The other day I was listening to a song that came out in the late 1970s, sung by Japanese singer Ogura Kei. (I’m using the family name first, the way they do in Japan.) In a song called “This Train” (kono kisha wa), he sings (in Japanese), “This train is chugging along. It won’t stop until the destination station. But there may not be a destination station, and there may not be a tomorrow.” The Japanese are famous for thinking this way. Concepts such as the impermanence and fleeting nature of life are deeply ingrained in the culture, as well as a healthy dose of skepticism about the future. If I had a dollar for every time I heard someone say, “We don’t know what the future will bring,” or something similar, in the decade that I lived there, I could take a nice little vacation to Hawaii.
Many of us believe in some kind of afterlife, and it’s common for people to say that Souls spend an “eternity” in heaven or hell. If this is the case, perhaps the Japanese are right that there is no “destination station,” to use the train analogy. If life truly has no endpoint, then where are we headed?
Some people believe that we will spend our time after physical life either praising God and playing a harp or suffering in torment for their sins. I might be all wet, but it seems to me that God is not the type of entity that needs our attention and praise in order to function. God knows that IT is omnipotent – IT can do anything without our help. IT fashioned all of Creation without our help. (I use IT to describe God, because I don’t believe God is all male or all female.) It seems to me that there must be more to eternity in heaven than praising God, as admirable as that occupation may seem.
As for hell, it seems to me that being punished forever is a bit of an over-reaction, as well as a waste of a life. What human parent would shut his or her child out of the house forever for one misdeed without giving the child a chance to reform? Why do people think God does this?
It would seem to me that if God values ITS creation, then God would not throw even one Soul away in an eternal hell. If each Soul is truly unique, then each Soul must have Its own special purpose for existence, and God would surely want each Soul to fulfill Its individual purpose. It also seems that if the nature of Life, in general, is change and growth, then all Souls would continue to change and grow, even after physical life is over. I don’t believe any Soul would ever overtake God, because I think that God is probably changing and growing, as well. There will be some who agree and some who disagree with these thoughts. “Your mileage may vary.”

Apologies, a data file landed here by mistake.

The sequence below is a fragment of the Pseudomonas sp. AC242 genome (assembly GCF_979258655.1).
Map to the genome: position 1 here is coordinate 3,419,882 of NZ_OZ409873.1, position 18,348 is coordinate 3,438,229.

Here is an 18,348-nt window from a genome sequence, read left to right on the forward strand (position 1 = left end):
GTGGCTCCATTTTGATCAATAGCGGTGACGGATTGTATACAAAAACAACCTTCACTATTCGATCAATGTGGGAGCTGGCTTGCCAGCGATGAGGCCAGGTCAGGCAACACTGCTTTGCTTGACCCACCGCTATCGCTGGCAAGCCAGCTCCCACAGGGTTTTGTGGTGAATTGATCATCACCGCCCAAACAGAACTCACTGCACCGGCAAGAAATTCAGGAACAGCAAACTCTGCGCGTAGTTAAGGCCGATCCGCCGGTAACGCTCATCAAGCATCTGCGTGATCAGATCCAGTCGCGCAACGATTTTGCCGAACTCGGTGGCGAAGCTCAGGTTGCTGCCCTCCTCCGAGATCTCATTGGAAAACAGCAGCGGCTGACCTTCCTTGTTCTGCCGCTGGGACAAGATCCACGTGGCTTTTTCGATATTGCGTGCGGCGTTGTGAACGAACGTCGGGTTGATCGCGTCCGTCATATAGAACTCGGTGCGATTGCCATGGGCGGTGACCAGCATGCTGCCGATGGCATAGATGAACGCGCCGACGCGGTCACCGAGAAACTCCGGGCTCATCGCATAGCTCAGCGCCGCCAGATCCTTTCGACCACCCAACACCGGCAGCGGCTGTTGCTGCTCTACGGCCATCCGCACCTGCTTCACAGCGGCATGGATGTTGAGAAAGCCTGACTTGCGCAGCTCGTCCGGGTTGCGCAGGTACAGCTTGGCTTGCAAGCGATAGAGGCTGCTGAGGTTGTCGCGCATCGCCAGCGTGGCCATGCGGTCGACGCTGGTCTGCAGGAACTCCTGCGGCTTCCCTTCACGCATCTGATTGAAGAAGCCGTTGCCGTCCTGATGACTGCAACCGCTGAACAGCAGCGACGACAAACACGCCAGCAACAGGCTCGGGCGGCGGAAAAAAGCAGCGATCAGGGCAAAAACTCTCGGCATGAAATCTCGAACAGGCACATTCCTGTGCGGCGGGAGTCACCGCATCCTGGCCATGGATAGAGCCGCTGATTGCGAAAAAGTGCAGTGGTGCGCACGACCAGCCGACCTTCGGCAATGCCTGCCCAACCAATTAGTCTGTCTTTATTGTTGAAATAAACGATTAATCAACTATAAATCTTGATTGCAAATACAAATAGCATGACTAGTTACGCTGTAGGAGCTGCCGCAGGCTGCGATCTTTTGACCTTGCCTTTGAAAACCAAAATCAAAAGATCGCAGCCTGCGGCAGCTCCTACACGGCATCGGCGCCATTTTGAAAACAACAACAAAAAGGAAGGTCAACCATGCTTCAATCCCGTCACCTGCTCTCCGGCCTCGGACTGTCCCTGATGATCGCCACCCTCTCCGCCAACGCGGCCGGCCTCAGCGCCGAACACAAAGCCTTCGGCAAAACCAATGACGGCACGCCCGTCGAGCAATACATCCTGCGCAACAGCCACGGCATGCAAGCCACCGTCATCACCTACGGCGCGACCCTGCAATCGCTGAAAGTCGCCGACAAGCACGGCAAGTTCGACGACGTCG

In his books, Journey of Souls and Destiny of Souls, Dr. Michael Newton describes testimony from clients of his who have undergone a type of hypnosis in which they were regressed to a time before they were born in this lifetime. Originally, Newton was trying to get information about his clients’ past lives on earth in order to get at the root of their current problems. One day the person Newton was regressing reported that he or she was not embodied, but still between two physical lifetimes in the spirit world. Ever the scientist, Newton asked as many questions as he could, then set about to interview other clients to see what they could tell about the time between lives. This body of testimony matches well with that of people who have had Near Death Experiences, or NDE’s. Although there is some individual variation, it appears that all Souls go through somewhat the same pattern of events. How they interpret these inner events depends somewhat on the individual’s cultural upbringing and spiritual path.
Basically, Newton’s clients stated that after a period of reflection about the lifetime they have just completed, Souls rejoin a group of other Souls with whom they are learning. They have individual and group instruction, and at some point they begin training for a particular path of service. Those who report on their NDE’s generally only comment on the reflection part, and naturally all who come back state that they realized or were told that it was not yet their time to go any farther with their inner experience, that they needed to come back and finish the current lifetime.
I like the idea that there will be places to go, things to do, and people to meet or re-establish contact with in the Afterlife. It sounds exciting and purposeful, and, to me, that is comforting. Although I am in no hurry to end my current physical lifetime, this uplifting view of the Afterlife helps to calm my fears about death. 🙂